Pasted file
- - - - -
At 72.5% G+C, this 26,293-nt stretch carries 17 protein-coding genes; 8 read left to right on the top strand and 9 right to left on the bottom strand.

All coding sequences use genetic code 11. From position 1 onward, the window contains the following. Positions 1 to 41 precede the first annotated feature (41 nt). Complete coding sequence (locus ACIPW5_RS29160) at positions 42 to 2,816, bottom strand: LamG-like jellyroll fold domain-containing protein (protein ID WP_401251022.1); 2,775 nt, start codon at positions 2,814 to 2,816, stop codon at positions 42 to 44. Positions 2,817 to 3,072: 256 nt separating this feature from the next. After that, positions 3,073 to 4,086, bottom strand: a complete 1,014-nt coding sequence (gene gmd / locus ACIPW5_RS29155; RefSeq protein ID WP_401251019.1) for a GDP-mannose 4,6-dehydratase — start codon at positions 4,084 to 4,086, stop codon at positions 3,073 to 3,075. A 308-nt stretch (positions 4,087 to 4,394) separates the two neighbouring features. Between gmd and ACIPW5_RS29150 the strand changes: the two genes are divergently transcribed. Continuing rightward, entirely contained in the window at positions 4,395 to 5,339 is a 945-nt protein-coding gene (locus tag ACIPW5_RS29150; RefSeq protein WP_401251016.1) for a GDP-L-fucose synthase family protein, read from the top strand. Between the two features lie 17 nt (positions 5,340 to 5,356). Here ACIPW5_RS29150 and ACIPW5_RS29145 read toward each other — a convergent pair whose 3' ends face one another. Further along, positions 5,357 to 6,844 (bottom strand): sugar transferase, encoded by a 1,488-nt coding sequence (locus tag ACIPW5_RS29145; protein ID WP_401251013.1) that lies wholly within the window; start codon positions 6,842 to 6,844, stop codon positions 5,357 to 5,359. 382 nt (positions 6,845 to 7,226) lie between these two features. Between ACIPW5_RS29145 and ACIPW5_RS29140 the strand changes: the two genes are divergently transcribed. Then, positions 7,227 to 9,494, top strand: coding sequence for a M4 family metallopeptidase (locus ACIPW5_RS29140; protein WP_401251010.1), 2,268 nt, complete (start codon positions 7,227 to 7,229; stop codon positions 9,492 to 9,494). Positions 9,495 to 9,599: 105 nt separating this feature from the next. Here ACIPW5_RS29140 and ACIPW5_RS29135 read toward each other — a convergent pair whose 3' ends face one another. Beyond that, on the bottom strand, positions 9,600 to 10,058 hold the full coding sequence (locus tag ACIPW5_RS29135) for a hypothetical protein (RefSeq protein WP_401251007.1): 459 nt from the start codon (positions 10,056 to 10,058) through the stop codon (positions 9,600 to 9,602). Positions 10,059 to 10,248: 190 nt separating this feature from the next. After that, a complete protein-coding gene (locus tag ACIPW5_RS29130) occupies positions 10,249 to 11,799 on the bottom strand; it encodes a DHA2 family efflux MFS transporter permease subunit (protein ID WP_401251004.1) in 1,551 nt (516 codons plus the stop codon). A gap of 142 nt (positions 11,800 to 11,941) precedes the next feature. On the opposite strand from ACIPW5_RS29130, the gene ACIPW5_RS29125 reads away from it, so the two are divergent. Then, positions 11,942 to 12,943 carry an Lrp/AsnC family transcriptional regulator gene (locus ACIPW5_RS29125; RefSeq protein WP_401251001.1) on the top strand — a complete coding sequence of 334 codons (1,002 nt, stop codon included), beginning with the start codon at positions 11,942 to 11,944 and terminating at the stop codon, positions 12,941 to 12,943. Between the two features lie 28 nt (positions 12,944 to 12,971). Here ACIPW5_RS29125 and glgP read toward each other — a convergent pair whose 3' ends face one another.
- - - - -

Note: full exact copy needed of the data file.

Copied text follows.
At 72.5% G+C, this 26,293-nt stretch carries 17 protein-coding genes; 8 read left to right on the top strand and 9 right to left on the bottom strand.

All coding sequences use genetic code 11. From position 1 onward, the window contains the following. Positions 1 to 41 precede the first annotated feature (41 nt). Complete coding sequence (locus ACIPW5_RS29160) at positions 42 to 2,816, bottom strand: LamG-like jellyroll fold domain-containing protein (protein ID WP_401251022.1); 2,775 nt, start codon at positions 2,814 to 2,816, stop codon at positions 42 to 44. Positions 2,817 to 3,072: 256 nt separating this feature from the next. After that, positions 3,073 to 4,086, bottom strand: a complete 1,014-nt coding sequence (gene gmd / locus ACIPW5_RS29155; RefSeq protein ID WP_401251019.1) for a GDP-mannose 4,6-dehydratase — start codon at positions 4,084 to 4,086, stop codon at positions 3,073 to 3,075. A 308-nt stretch (positions 4,087 to 4,394) separates the two neighbouring features. Between gmd and ACIPW5_RS29150 the strand changes: the two genes are divergently transcribed. Continuing rightward, entirely contained in the window at positions 4,395 to 5,339 is a 945-nt protein-coding gene (locus tag ACIPW5_RS29150; RefSeq protein WP_401251016.1) for a GDP-L-fucose synthase family protein, read from the top strand. Between the two features lie 17 nt (positions 5,340 to 5,356). Here ACIPW5_RS29150 and ACIPW5_RS29145 read toward each other — a convergent pair whose 3' ends face one another. Further along, positions 5,357 to 6,844 (bottom strand): sugar transferase, encoded by a 1,488-nt coding sequence (locus tag ACIPW5_RS29145; protein ID WP_401251013.1) that lies wholly within the window; start codon positions 6,842 to 6,844, stop codon positions 5,357 to 5,359. 382 nt (positions 6,845 to 7,226) lie between these two features. Between ACIPW5_RS29145 and ACIPW5_RS29140 the strand changes: the two genes are divergently transcribed. Then, positions 7,227 to 9,494, top strand: coding sequence for a M4 family metallopeptidase (locus ACIPW5_RS29140; protein WP_401251010.1), 2,268 nt, complete (start codon positions 7,227 to 7,229; stop codon positions 9,492 to 9,494). Positions 9,495 to 9,599: 105 nt separating this feature from the next. Here ACIPW5_RS29140 and ACIPW5_RS29135 read toward each other — a convergent pair whose 3' ends face one another. Beyond that, on the bottom strand, positions 9,600 to 10,058 hold the full coding sequence (locus tag ACIPW5_RS29135) for a hypothetical protein (RefSeq protein WP_401251007.1): 459 nt from the start codon (positions 10,056 to 10,058) through the stop codon (positions 9,600 to 9,602). Positions 10,059 to 10,248: 190 nt separating this feature from the next. After that, a complete protein-coding gene (locus tag ACIPW5_RS29130) occupies positions 10,249 to 11,799 on the bottom strand; it encodes a DHA2 family efflux MFS transporter permease subunit (protein ID WP_401251004.1) in 1,551 nt (516 codons plus the stop codon). A gap of 142 nt (positions 11,800 to 11,941) precedes the next feature. On the opposite strand from ACIPW5_RS29130, the gene ACIPW5_RS29125 reads away from it, so the two are divergent. Then, positions 11,942 to 12,943 carry an Lrp/AsnC family transcriptional regulator gene (locus ACIPW5_RS29125; RefSeq protein WP_401251001.1) on the top strand — a complete coding sequence of 334 codons (1,002 nt, stop codon included), beginning with the start codon at positions 11,942 to 11,944 and terminating at the stop codon, positions 12,941 to 12,943. Between the two features lie 28 nt (positions 12,944 to 12,971). Here ACIPW5_RS29125 and glgP read toward each other — a convergent pair whose 3' ends face one another.